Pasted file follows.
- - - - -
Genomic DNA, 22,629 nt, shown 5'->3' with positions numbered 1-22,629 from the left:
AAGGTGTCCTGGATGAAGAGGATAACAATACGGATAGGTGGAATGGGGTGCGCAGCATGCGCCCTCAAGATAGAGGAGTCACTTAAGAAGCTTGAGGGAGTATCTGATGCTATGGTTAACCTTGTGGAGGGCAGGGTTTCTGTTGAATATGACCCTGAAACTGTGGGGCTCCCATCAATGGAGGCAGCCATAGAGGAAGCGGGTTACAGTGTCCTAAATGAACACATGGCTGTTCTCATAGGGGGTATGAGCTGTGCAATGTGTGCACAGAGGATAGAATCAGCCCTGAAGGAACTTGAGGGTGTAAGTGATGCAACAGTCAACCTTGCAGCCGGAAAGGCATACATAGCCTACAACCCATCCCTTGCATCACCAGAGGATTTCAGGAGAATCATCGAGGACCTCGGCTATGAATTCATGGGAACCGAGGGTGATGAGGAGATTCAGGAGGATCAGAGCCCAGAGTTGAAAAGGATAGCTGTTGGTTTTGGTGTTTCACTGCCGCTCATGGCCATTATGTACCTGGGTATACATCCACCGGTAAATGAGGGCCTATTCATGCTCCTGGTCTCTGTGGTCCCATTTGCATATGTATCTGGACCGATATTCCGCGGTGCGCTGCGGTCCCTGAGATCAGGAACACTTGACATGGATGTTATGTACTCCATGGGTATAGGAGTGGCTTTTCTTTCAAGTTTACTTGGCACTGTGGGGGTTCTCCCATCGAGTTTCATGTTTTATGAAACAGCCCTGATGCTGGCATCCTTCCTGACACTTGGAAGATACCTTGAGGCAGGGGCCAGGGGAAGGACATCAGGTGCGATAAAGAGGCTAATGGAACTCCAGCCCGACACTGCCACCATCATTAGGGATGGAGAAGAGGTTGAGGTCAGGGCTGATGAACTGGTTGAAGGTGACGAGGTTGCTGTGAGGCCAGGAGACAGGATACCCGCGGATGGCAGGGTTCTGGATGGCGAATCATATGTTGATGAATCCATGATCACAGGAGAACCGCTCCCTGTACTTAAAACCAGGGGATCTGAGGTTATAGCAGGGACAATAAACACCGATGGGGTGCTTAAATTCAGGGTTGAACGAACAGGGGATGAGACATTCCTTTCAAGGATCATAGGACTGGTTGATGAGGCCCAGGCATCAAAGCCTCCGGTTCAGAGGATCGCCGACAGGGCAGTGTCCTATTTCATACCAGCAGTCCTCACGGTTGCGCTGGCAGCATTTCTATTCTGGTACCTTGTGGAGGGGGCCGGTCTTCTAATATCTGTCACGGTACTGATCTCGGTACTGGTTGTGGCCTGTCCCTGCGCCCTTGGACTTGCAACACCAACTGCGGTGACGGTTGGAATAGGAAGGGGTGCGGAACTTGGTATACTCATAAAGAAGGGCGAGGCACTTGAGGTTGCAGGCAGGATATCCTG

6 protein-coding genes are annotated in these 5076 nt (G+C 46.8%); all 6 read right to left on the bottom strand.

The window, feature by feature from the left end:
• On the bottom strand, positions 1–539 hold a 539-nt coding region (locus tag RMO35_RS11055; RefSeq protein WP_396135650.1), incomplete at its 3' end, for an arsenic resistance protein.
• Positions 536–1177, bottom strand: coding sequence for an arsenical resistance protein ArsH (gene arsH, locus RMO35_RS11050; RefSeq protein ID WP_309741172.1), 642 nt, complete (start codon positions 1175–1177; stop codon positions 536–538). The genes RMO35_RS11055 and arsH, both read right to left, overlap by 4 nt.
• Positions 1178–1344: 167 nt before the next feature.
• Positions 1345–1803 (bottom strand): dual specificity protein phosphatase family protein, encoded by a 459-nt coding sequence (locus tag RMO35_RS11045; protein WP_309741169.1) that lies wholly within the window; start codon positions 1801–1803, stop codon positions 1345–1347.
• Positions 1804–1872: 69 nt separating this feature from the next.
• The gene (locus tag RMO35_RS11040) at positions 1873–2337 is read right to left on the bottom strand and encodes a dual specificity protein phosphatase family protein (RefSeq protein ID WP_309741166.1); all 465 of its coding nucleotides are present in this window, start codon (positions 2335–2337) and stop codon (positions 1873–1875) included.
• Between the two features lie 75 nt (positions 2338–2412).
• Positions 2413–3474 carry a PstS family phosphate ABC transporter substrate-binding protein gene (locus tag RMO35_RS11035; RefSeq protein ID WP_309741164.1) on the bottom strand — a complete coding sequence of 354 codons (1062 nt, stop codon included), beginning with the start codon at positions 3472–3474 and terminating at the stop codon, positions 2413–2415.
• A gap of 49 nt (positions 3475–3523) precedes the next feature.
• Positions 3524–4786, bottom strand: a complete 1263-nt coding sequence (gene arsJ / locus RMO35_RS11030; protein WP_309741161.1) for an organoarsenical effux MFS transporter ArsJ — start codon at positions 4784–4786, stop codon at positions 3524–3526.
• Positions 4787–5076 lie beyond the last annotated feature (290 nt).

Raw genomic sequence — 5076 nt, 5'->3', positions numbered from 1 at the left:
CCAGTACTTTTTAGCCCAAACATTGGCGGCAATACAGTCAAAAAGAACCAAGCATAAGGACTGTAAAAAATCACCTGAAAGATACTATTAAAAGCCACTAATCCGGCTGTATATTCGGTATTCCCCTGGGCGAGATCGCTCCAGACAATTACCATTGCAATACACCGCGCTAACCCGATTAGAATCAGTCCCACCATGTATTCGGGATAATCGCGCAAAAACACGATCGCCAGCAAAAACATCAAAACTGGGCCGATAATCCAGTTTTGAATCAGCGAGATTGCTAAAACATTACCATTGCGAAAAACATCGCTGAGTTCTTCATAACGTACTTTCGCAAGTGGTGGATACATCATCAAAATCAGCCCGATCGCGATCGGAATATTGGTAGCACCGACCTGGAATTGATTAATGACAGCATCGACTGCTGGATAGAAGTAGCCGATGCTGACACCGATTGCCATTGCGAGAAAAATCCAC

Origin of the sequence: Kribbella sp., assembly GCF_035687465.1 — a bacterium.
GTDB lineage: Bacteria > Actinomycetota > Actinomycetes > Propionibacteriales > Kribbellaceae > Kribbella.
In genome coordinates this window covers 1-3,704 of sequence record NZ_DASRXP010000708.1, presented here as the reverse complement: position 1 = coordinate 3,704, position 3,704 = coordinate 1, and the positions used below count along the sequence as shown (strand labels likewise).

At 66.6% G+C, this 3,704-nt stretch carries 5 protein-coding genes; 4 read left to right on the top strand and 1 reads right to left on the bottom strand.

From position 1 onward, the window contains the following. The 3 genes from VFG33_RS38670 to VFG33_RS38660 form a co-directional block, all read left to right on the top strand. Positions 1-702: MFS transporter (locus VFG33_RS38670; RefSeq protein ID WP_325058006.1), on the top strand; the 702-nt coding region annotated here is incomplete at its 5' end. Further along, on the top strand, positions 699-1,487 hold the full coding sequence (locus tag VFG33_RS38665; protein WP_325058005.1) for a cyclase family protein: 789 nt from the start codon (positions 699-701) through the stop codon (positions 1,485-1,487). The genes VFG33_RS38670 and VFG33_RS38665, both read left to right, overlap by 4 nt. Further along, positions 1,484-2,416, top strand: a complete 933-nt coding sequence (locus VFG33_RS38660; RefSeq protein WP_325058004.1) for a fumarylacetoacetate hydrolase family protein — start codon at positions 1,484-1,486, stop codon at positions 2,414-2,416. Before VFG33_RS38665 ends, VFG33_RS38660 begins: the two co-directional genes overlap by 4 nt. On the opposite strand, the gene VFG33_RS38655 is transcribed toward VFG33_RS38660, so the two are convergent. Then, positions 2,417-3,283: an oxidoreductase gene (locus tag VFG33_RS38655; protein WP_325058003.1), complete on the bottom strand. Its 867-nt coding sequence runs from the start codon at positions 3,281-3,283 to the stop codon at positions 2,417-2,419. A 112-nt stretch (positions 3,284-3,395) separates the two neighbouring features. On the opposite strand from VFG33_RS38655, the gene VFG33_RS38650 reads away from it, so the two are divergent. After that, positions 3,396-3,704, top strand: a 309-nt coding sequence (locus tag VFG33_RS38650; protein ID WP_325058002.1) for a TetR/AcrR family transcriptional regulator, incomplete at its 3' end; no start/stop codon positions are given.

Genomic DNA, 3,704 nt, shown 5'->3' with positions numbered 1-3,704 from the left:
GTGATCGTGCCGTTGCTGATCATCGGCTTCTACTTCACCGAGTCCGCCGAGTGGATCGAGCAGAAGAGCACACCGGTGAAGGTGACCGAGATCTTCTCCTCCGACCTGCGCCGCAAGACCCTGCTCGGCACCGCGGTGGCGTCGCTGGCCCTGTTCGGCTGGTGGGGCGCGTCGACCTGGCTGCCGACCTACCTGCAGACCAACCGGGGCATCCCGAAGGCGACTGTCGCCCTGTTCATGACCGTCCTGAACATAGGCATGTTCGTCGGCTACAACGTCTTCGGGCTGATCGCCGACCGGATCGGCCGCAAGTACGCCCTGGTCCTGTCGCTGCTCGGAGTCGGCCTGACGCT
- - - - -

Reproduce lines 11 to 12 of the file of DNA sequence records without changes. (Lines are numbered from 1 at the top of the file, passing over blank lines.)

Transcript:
• Between the two features lie 75 nt (positions 2338–2412).
• Positions 2413–3474 carry a PstS family phosphate ABC transporter substrate-binding protein gene (locus tag RMO35_RS11035; RefSeq protein ID WP_309741164.1) on the bottom strand — a complete coding sequence of 354 codons (1062 nt, stop codon included), beginning with the start codon at positions 3472–3474 and terminating at the stop codon, positions 2413–2415.